Ron Johnson, J.C. Penney Co. (JCP)’s chief executive officer, said he wanted to sell Martha Stewart- branded goods to help transform the retailer’s business, and he needed Stewart to change her agreement with Macy’s Inc.
“I need to pull off Martha,” Johnson wrote in an August 2011 e-mail to a J.C. Penney executive shown by lawyers yesterday at a nonjury trial in New York State Supreme Court in Manhattan. “She wants to do it. I need to propose a deal so she can go to” Macy’s Chairman Terry Lundgren “and break their agreement. That is the only thing in the way of success at this point.”
The e-mail was shown as Johnson testified at the trial over Macy’s lawsuits against Martha Stewart Living Omnimedia Inc. (MSO) and J.C. Penney.
Macy’s sued New York-based Martha Stewart Living in January 2012 to stop it from going ahead with a sales agreement with J.C. Penney, claiming it had the exclusive right to sell Stewart-branded items in categories including bedding and cookware. Macy’s sued Plano, Texas-based J.C. Penney about three months later.
Johnson is set to return to the stand March 4. Stewart, her company’s chief creative officer and non-executive chairman, is scheduled to testify March 5 at the trial presided over by Justice Jeffrey K. Oing. Lundgren testified earlier in the week.
Johnson testified yesterday that while J.C. Penney was doing “fine” when he was hired in June 2011, he believed it “could do better” and that he had a “mandate to transform” the company with a new strategy.
A centerpiece of his plan was to overhaul Penney’s home department with brands like Martha Stewart, he said. The department had comprised about 20 percent of Penney’s sales over the last decade yet had fallen to about 15 percent when he was hired and continued to drop over the past year, he said.
“Martha Stewart’s influence on home was greater than any one designer in the apparel industry,” Johnson said. “I thought our middle class customers would be very responsive to Martha Stewart.”
J.C. Penney in December 2011 acquired a 17 percent stake in Martha Stewart Living for $38.5 million as the department-store chain sought to revive sales with new mini-stores.
Sales for J.C. Penney, the fourth-biggest U.S. department- store chain, dropped by more than $4 billion in its latest fiscal year, marking its lowest annual revenue since at least 1987.
Lawyers for Cincinnati-based Macy’s have argued that J.C. Penney is trying to “reap the rewards” of its work with the Martha Stewart Living brand, which it says it rebuilt after Stewart’s release from prison in 2005, when her products were being sold at Kmart.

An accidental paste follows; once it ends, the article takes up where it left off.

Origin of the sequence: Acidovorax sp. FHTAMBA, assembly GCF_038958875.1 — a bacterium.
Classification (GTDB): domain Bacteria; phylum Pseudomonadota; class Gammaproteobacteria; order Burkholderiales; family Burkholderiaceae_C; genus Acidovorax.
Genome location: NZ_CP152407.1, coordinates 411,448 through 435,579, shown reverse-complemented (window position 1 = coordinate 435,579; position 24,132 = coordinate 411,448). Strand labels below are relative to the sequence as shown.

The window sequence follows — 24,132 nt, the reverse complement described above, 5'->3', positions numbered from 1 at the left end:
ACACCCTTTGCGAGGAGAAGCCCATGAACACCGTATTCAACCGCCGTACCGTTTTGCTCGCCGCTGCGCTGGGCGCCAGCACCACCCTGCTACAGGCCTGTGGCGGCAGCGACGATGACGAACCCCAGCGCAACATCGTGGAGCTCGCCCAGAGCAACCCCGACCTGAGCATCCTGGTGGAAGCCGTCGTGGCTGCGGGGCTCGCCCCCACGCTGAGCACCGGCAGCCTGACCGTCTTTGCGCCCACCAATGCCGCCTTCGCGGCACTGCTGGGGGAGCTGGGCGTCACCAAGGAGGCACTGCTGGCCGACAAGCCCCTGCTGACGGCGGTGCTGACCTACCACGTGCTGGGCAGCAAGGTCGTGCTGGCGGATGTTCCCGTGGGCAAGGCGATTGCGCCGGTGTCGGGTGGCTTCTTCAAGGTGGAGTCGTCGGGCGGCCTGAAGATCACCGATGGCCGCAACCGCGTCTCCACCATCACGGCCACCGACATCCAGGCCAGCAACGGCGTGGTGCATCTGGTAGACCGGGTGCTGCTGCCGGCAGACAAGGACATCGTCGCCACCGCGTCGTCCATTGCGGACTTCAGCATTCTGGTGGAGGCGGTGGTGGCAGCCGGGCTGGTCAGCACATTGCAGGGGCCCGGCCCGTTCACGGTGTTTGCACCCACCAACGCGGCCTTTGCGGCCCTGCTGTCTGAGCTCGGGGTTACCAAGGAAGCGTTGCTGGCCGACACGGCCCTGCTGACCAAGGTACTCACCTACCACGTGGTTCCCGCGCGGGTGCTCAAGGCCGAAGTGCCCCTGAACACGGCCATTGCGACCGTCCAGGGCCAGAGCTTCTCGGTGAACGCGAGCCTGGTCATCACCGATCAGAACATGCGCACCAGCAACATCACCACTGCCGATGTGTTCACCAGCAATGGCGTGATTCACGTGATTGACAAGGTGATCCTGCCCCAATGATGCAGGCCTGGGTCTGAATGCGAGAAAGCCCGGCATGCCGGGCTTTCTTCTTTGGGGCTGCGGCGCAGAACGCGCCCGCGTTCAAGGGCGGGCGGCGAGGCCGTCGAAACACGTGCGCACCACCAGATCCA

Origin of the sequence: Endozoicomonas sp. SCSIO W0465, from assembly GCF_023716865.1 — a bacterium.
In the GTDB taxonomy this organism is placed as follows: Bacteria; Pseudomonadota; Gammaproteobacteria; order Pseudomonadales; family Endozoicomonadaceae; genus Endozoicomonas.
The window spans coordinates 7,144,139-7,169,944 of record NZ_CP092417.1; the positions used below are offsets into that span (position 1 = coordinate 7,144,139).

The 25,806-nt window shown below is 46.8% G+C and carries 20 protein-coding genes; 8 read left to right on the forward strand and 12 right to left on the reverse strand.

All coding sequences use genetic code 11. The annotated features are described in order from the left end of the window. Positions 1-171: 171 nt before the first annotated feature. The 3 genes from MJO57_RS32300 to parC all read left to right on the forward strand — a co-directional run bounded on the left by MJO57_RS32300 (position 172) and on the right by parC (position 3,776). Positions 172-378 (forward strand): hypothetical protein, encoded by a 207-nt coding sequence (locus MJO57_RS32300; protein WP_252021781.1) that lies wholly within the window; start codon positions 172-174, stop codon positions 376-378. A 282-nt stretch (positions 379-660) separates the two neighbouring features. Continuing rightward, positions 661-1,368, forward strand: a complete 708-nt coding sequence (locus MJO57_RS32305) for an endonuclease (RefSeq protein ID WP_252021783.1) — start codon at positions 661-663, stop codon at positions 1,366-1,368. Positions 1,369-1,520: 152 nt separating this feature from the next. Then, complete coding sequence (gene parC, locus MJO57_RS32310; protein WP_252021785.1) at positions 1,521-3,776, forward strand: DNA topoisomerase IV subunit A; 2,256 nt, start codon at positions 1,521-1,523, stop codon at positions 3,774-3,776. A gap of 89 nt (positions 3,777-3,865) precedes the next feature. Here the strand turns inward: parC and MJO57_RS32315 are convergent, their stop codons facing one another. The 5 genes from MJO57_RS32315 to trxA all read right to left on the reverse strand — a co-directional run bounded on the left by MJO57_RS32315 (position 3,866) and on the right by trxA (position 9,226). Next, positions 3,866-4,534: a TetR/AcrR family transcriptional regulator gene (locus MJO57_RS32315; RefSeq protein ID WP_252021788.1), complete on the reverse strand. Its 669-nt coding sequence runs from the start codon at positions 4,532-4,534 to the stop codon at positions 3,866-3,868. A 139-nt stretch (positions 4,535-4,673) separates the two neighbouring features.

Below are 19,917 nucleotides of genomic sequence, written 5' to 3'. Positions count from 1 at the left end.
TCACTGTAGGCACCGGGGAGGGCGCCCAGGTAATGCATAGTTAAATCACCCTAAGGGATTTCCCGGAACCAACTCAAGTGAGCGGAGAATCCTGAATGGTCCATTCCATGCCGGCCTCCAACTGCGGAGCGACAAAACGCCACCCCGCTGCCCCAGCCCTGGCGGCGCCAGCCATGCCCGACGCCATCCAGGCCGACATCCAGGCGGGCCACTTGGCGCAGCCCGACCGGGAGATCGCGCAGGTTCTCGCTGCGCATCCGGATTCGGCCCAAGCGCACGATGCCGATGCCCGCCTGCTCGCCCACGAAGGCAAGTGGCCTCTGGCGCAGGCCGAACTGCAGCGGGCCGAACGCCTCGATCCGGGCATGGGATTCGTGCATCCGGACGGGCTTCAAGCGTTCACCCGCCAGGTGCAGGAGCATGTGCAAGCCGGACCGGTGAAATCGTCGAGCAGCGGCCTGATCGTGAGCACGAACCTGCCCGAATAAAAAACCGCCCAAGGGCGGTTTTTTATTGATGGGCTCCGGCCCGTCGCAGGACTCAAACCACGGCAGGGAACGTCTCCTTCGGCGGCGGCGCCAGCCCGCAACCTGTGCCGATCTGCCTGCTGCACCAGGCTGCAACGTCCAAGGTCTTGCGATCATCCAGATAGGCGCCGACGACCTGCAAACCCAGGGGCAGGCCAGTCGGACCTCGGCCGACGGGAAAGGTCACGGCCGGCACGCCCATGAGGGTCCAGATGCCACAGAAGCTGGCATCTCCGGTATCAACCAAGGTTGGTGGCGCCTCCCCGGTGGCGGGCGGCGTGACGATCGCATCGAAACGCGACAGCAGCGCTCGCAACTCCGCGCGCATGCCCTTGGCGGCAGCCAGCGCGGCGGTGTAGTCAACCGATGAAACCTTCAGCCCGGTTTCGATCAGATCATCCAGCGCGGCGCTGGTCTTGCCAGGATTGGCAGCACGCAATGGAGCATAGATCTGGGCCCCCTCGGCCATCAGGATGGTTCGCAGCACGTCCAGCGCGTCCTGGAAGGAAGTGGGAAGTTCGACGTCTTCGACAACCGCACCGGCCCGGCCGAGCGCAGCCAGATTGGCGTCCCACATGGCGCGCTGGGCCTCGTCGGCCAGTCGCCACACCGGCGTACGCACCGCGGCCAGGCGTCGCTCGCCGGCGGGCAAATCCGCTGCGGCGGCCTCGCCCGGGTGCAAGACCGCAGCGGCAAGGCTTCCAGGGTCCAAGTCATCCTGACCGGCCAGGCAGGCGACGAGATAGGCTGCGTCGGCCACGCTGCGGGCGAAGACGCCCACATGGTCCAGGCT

Martha Stewart Living has defended its agreement with J.C. Penney, accusing Macy’s of breach of contract and saying the retailer stocked and priced Martha Stewart products in a manner that favors private-label brands. Martha Stewart Living also said Macy’s couldn’t have exercised a five-year renewal option in January 2012 because of the breach.
Martha Stewart Living has argued that its original 2006 contract with Macy’s allows it to design and sell products within the exclusive categories as long as they are sold through the Internet, television or at any retail store branded with the Martha Stewart Living name that’s operated by the company or its affiliates or “prominently” features the brand, according to court filings in the case.
Johnson testified that he first considered a partnership with Stewart when he read that her company had hired Blackstone Group LP (BX) in May 2011 to explore strategic alternatives.
“I thought, ‘Martha must not be performing well and there might be an opportunity to do something together,’” Johnson said. He was the first person from J.C. Penney to meet with Stewart, and he talked to her in person two to three times before the companies became formally engaged, he said.
Johnson said J.C. Penney analyzed the possibility of acquiring all of Martha Stewart Living after Blackstone asked the company to come up with multiple proposals before deciding on the offer that was made.
Johnson said that while he didn’t read Macy’s contract with Martha Stewart Living, he knew there would have to be a “change” in that relationship for J.C. Penney to sell certain types of goods, such as bedding and kitchenware.
In other e-mails from August 2011 shown by Macy’s lawyers, Johnson wrote to a J.C. Penney board member that Stewart “could be the foundation of a reinvented” home department.
“Macy’s deal is key,” Johnson wrote in the e-mail. “We need to find a way to break renewal right in spring 2012.”
In another e-mail shown by Macy’s lawyers from January 2012, Johnson told former J.C. Penney President Michael Francis that “the best way to stop Macy’s from renewing is to make our offensive so strong that they simply pick up their toys and go home.”
Yet when asked whether he wanted Martha Stewart Living to breach its contract, Johnson replied “absolutely not,” and added that he hoped Stewart and Macy’s could “work something out.”
“Our dream was to open our own store but the first priority was to amend the agreement with Macy’s,” Johnson said.
Johnson said he recommended that Stewart herself talk to Lundgren before signing the agreement but that she ultimately decided to tell him the night before the pact was announced.
Lundgren testified that he was “shocked and blown away” when Stewart called him to inform him. He said he hung up on her and hasn’t spoken to her since.
The cases are Macy’s Inc. (M) v. Martha Stewart Living Omnimedia Inc., 650197/2012, and Macy’s Inc. v. J.C. Penney Corp., 652861/2012, New York State Supreme Court (Manhattan).
To contact the reporter on this story: Chris Dolmetsch in New York State Supreme Court in Manhattan at firstname.lastname@example.org
To contact the editor responsible for this story: Michael Hytha at email@example.com